Northwood High School, which the Montgomery County Board of Education agreed Monday night should be closed at the end of the school year, will not shut down without an appeal to the State Board of Education and a court fight, a crowd of parents, students and teachers from the Silver Spring school said yesterday.
During a meeting at the school, community leaders said they will ask the state board to rescind the closing on the ground that the school board is violating its own facility guidelines by closing Northwood and forcing students there to attend other, crowded high schools.
The group, Northwood Community Solidarity, also plans to file suit against the Montgomery school board for the same reasons, said Roberta Ehrlich, one of the leaders.
"We talked about it and the overwhelming vote among the people who had worked together on this was that we should do what we can to keep it open," Ehrlich said.
The board voted 5 to 2, with Sharon DiFonzo and Jeremiah Floyd dissenting, to accept a proposal by Superintendent Wilmer S. Cody to close the school this June. That vote was the third time since 1981, when the school board voted to close 28 schools, that Northwood had been scheduled for closing.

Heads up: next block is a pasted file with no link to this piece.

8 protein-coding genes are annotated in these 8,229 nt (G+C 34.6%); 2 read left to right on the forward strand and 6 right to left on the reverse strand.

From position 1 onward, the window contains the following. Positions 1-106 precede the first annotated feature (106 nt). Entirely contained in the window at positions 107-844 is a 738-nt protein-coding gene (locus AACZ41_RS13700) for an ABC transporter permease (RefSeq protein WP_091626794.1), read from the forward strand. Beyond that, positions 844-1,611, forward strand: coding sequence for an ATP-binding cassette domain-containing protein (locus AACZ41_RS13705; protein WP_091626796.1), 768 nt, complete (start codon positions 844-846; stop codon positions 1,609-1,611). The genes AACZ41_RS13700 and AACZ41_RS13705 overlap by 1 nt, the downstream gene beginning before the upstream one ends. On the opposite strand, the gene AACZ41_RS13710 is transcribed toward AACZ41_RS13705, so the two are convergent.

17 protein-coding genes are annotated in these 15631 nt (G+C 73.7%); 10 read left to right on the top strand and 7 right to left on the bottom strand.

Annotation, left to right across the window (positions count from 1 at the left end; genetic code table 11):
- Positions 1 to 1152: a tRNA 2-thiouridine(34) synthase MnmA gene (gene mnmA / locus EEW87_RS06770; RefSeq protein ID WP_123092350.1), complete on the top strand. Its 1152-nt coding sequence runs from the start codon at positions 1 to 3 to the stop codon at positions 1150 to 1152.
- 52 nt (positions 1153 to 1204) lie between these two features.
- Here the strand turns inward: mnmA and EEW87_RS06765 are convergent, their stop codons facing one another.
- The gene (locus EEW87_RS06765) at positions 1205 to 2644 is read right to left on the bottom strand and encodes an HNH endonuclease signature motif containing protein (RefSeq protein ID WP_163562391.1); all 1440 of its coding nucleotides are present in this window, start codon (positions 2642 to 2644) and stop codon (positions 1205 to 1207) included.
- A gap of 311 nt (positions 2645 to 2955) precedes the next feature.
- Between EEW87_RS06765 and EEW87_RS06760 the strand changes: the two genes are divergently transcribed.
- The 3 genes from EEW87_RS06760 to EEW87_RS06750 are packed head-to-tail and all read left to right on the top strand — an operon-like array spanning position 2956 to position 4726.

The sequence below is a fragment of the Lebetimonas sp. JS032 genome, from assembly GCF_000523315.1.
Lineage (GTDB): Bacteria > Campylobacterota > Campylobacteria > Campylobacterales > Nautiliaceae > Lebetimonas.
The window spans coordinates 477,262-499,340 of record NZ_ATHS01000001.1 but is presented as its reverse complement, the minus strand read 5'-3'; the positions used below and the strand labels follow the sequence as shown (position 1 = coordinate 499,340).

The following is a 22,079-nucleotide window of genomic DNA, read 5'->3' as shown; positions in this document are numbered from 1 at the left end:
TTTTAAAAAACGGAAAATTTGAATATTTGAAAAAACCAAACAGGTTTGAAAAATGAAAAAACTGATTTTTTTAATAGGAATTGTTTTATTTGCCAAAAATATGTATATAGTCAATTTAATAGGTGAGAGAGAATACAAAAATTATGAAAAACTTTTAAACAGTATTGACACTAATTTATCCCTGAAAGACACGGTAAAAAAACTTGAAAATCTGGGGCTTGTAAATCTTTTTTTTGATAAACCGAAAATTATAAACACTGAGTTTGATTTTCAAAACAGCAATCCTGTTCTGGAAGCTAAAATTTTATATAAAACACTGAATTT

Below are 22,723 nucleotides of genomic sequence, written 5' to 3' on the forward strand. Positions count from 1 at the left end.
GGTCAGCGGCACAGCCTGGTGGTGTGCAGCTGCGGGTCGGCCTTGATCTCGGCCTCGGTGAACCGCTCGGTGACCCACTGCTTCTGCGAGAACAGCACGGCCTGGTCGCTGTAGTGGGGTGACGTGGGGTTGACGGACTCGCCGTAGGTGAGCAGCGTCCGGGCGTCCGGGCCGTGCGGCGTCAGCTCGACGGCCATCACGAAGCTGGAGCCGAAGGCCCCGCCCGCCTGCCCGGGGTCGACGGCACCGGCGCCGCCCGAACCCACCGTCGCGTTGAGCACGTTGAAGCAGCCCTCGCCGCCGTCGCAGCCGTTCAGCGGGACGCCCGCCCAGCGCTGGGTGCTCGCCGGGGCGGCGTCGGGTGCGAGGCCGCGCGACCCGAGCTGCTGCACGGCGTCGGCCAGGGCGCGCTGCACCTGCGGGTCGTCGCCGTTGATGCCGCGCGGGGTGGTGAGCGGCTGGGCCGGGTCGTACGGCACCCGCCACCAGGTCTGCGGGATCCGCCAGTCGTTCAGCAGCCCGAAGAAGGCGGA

The vote Monday night gave Northwood students in the 1986 graduating class the option of which of three high schools in the area they would attend their senior year: Blair, Kennedy or Einstein.
A vote by the 268 class members taken yesterday showed that 250 hope to tranfer en masse to Kennedy.
"We want to stick together as a class," junior class president Denise Hamilton said. "And we are going to hurt [the school board with the mass transfer] just as they hurt us."
"I think there are feelings of bitterness and the wounds are fresh," student government vice president Annette Lane added. "But I don't think the only reason we want to tranfer together is to hurt anybody. We want to stick together as a class."
The discussion yesterday after school hours was subdued and sometimes tearful, conversations in stark contrast to the angry testimony many in the crowd had given a week earlier in an attempt to convince the school board that Northwood should remain open.
Teachers spoke of worries about finding new jobs. Students fretted over the loss of athletic teams and cheerleading squads. Parents wondered how the school board expects them or their children to believe in the justness of the decision -- which made no sense to them or to the people who researched enrollment figures that showed increasing numbers of students in Silver Spring in a few years.
"We're still going to fight it," said Bill McFerren, a former golf coach whose 17-year-old son Brian will graduate this year from Northwood. "If you're not going to stand up and fight for what's right when you're in high school, when are you going to do it?"